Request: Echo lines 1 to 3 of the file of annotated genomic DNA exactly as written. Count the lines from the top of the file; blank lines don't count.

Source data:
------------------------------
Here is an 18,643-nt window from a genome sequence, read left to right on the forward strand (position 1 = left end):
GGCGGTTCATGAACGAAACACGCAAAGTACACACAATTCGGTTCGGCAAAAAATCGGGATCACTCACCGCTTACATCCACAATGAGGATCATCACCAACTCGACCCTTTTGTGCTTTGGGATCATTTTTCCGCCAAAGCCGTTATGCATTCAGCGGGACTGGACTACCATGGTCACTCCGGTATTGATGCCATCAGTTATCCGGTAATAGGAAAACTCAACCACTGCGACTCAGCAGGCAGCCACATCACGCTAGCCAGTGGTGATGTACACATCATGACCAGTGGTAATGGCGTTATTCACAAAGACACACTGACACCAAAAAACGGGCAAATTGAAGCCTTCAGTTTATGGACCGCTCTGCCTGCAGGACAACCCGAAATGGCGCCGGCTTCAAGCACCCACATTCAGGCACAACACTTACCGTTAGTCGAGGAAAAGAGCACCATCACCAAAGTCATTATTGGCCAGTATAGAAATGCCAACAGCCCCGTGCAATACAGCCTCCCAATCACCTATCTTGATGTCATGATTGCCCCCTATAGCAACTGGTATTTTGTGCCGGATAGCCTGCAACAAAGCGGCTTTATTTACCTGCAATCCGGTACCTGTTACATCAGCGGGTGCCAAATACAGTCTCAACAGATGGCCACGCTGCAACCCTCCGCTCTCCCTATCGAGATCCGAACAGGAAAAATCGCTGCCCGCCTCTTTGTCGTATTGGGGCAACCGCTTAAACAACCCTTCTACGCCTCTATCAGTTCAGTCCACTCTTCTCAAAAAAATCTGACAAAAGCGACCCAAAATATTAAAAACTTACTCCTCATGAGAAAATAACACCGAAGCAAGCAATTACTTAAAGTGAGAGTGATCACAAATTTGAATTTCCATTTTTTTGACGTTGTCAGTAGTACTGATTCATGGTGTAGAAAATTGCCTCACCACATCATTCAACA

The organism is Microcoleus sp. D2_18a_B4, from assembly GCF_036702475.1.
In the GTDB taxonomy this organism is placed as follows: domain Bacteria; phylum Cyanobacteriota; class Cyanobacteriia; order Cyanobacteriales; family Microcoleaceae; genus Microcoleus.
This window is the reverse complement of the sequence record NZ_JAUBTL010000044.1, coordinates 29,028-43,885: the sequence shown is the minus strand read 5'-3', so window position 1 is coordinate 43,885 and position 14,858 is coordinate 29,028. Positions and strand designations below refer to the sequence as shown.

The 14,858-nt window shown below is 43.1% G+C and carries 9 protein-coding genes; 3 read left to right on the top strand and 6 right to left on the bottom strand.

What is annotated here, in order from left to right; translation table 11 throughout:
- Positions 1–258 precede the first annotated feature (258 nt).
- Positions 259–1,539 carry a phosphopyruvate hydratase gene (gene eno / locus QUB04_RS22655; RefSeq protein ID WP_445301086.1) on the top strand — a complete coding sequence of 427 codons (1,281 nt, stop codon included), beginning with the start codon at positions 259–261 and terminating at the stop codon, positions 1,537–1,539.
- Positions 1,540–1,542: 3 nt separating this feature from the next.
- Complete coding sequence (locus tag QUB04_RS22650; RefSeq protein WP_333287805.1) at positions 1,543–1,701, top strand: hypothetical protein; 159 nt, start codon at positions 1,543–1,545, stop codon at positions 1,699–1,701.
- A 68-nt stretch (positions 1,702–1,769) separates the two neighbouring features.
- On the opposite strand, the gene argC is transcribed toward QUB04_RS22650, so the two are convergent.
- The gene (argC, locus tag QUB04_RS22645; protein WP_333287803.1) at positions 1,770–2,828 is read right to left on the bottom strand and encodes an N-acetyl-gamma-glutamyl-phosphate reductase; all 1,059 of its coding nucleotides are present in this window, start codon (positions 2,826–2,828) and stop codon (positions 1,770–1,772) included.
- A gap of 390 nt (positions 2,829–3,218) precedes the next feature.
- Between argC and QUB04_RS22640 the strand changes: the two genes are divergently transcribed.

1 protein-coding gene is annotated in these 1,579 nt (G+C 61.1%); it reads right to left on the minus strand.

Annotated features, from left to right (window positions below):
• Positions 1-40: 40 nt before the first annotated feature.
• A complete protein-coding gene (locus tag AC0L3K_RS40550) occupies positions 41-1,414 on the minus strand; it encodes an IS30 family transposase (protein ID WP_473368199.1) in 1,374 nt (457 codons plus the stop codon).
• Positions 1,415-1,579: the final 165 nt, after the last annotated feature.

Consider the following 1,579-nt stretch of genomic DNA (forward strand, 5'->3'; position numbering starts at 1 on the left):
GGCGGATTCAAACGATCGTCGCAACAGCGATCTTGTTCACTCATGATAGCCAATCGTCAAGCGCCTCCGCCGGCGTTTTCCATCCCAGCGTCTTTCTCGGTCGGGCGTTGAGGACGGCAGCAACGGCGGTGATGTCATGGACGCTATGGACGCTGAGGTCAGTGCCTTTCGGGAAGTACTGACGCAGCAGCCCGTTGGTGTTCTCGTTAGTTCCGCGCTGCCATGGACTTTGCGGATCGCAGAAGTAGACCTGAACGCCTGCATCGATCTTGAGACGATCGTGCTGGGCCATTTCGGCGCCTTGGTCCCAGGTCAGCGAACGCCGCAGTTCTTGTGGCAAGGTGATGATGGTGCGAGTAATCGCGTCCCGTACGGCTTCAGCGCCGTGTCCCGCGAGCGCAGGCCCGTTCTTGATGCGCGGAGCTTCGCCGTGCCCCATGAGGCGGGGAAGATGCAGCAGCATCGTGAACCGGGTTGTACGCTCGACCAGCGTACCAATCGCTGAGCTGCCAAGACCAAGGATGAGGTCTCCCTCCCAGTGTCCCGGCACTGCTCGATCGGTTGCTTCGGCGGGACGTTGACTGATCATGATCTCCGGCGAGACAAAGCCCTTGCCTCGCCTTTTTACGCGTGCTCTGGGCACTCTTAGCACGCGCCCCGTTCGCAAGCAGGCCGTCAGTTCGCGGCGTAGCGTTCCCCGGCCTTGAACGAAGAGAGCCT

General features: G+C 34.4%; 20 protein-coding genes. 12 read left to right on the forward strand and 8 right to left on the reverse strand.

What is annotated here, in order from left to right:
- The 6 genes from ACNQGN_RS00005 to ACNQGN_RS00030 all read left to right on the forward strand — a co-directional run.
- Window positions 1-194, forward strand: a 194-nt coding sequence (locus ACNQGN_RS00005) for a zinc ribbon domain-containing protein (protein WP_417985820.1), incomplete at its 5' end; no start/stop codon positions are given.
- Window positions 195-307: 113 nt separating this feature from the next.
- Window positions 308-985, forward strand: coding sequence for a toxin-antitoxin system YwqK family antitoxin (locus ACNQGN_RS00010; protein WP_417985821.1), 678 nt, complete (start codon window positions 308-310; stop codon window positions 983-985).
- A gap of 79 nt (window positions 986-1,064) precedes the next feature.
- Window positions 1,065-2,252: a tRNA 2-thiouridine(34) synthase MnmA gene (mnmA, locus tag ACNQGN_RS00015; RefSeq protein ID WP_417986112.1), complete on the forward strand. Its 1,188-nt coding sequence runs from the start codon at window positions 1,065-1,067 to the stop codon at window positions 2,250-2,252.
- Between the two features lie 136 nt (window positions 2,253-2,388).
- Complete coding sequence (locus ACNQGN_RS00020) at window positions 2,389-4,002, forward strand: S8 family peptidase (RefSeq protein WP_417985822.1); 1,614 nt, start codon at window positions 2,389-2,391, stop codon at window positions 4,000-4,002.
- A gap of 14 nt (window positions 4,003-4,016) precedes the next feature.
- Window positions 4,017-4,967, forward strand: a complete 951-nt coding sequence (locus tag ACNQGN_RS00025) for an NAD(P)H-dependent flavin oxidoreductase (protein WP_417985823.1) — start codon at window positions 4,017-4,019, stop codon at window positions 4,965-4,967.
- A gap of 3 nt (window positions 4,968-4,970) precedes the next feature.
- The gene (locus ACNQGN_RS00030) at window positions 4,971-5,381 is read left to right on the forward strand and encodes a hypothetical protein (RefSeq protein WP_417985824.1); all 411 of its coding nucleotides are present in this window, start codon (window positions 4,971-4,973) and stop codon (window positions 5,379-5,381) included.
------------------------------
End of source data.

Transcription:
Here is an 18,643-nt window from a genome sequence, read left to right on the forward strand (position 1 = left end):
GGCGGTTCATGAACGAAACACGCAAAGTACACACAATTCGGTTCGGCAAAAAATCGGGATCACTCACCGCTTACATCCACAATGAGGATCATCACCAACTCGACCCTTTTGTGCTTTGGGATCATTTTTCCGCCAAAGCCGTTATGCATTCAGCGGGACTGGACTACCATGGTCACTCCGGTATTGATGCCATCAGTTATCCGGTAATAGGAAAACTCAACCACTGCGACTCAGCAGGCAGCCACATCACGCTAGCCAGTGGTGATGTACACATCATGACCAGTGGTAATGGCGTTATTCACAAAGACACACTGACACCAAAAAACGGGCAAATTGAAGCCTTCAGTTTATGGACCGCTCTGCCTGCAGGACAACCCGAAATGGCGCCGGCTTCAAGCACCCACATTCAGGCACAACACTTACCGTTAGTCGAGGAAAAGAGCACCATCACCAAAGTCATTATTGGCCAGTATAGAAATGCCAACAGCCCCGTGCAATACAGCCTCCCAATCACCTATCTTGATGTCATGATTGCCCCCTATAGCAACTGGTATTTTGTGCCGGATAGCCTGCAACAAAGCGGCTTTATTTACCTGCAATCCGGTACCTGTTACATCAGCGGGTGCCAAATACAGTCTCAACAGATGGCCACGCTGCAACCCTCCGCTCTCCCTATCGAGATCCGAACAGGAAAAATCGCTGCCCGCCTCTTTGTCGTATTGGGGCAACCGCTTAAACAACCCTTCTACGCCTCTATCAGTTCAGTCCACTCTTCTCAAAAAAATCTGACAAAAGCGACCCAAAATATTAAAAACTTACTCCTCATGAGAAAATAACACCGAAGCAAGCAATTACTTAAAGTGAGAGTGATCACAAATTTGAATTTCCATTTTTTTGACGTTGTCAGTAGTACTGATTCATGGTGTAGAAAATTGCCTCACCACATCATTCAACA

The organism is Microcoleus sp. D2_18a_B4, from assembly GCF_036702475.1.